I hear stories of my parents and civil rights protests. I hear stories of my wife protesting against communism. And then, I look at all the protests of today and think, well, all you have to do is not care, and you're immune to everything a protest can throw at you. What's different? Something is, but I'm not sure what.

Great link. It's nice to see that moderation wins out!

And a lot of good sub-threads on here. There probably is an element of Good Cop, Bad Cop to protests in general.

I suspect it depends on the nature of the thing being protested. Civil Rights protests tend to be about either guilting or appealing to the majority to do whats right. That is easiest to do when the person feels safe, secure and relatively well off. A violent protest is highly unlikely to work.

On the other hand I suspect violent protests work better if they are for right wing causes. The 'rent a riot' in Florida during the Bush.v.Gore ballot dispute, for example, probably did not backfire on conservatives. Nor did Trump celebrating members of his audience who attacked protesters or simply non-white people who they presumed had to be protesters.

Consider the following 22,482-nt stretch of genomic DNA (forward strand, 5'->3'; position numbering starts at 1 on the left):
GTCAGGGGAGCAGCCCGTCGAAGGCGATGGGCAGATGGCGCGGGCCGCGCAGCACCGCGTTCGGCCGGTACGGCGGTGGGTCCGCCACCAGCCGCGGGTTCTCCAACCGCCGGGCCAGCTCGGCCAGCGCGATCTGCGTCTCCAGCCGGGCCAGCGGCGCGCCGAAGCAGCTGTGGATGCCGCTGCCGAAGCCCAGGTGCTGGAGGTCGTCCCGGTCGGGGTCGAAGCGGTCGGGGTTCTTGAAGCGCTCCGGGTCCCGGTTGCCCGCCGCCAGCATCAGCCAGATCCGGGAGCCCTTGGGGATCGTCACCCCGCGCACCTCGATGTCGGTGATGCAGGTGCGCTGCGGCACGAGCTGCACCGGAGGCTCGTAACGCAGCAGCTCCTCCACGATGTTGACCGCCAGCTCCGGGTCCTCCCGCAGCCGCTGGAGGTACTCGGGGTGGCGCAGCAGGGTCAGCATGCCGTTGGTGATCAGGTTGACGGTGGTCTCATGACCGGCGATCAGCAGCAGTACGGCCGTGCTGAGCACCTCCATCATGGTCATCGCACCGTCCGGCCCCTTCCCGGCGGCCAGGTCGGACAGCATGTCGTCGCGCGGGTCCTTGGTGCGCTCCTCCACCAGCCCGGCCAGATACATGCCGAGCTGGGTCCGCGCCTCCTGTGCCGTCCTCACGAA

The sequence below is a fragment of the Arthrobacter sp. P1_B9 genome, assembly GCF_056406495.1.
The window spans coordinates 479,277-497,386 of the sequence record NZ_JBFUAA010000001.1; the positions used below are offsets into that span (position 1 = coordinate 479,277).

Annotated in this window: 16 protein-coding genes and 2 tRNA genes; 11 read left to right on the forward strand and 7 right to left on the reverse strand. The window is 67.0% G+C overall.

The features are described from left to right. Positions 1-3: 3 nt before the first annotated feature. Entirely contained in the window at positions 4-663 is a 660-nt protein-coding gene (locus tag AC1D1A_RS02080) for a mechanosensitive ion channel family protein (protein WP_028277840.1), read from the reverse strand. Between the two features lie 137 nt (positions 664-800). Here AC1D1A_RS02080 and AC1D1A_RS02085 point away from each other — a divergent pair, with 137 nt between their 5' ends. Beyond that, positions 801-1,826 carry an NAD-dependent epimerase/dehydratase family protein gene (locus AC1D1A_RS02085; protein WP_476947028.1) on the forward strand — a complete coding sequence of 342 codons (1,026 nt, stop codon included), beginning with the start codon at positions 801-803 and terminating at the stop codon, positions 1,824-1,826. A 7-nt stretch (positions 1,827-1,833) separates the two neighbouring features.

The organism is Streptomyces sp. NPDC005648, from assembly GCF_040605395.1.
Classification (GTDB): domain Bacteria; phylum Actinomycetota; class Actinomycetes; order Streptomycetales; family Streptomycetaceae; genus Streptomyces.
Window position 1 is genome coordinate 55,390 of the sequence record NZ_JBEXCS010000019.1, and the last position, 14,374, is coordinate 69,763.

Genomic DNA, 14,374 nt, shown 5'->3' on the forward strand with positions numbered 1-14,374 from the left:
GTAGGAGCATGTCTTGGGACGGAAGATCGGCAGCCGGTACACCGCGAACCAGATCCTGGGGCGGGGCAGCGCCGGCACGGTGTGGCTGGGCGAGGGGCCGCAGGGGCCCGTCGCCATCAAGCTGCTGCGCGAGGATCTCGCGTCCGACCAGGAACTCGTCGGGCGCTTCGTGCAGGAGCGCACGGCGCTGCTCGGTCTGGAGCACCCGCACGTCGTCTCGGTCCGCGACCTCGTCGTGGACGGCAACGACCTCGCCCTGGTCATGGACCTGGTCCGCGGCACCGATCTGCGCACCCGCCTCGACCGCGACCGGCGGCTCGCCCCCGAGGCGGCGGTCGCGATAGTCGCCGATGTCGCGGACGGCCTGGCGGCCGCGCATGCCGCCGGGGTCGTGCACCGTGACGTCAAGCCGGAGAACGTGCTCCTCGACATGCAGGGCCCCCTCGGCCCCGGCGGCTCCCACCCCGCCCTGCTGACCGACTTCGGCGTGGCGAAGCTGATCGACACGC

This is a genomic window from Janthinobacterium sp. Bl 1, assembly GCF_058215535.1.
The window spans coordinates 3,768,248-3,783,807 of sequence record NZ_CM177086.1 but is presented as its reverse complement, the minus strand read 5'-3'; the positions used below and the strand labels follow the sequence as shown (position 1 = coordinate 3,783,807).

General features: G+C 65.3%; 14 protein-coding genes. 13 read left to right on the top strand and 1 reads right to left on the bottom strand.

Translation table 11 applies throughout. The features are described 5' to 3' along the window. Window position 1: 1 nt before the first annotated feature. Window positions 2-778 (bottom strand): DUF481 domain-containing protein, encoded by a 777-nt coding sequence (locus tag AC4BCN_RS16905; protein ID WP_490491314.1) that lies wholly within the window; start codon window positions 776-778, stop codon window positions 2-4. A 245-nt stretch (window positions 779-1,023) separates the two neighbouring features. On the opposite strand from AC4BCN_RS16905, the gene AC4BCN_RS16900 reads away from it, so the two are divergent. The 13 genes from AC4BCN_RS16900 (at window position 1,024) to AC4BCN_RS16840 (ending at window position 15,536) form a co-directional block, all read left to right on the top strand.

Pessimistic prediction:

A protest premised on "we must do what's right" or "you must do what's right" makes sense when the minority lacks power. "We are not putting up with this BS" makes sense as a protest when those making it have the power or the numbers.

As the US becomes less white demographically but gerrymandering and the constitutional system of 'geographic affirmative' action essentially subsidizes the power of places with richer in land than people, the civil rights discussion will get ugly. Protests for civil rights will be less high minded while those viewing the protests are likely to get less inclined to entertain their demands no matter how reasonable or just. Things, at least rhetorically, will get worse before they get better.

It's good to keep in mind that the peaceful protests of the Civil Right Movement were set against a backdrop of more violent resistance. This threat of violence made the non-violent protests more appealing to respond to, and is an aspect we often miss when talking about the CRM. Potentially, peaceful protests are most effective when violent protests are also happening, since they present a more palatable option to those in power.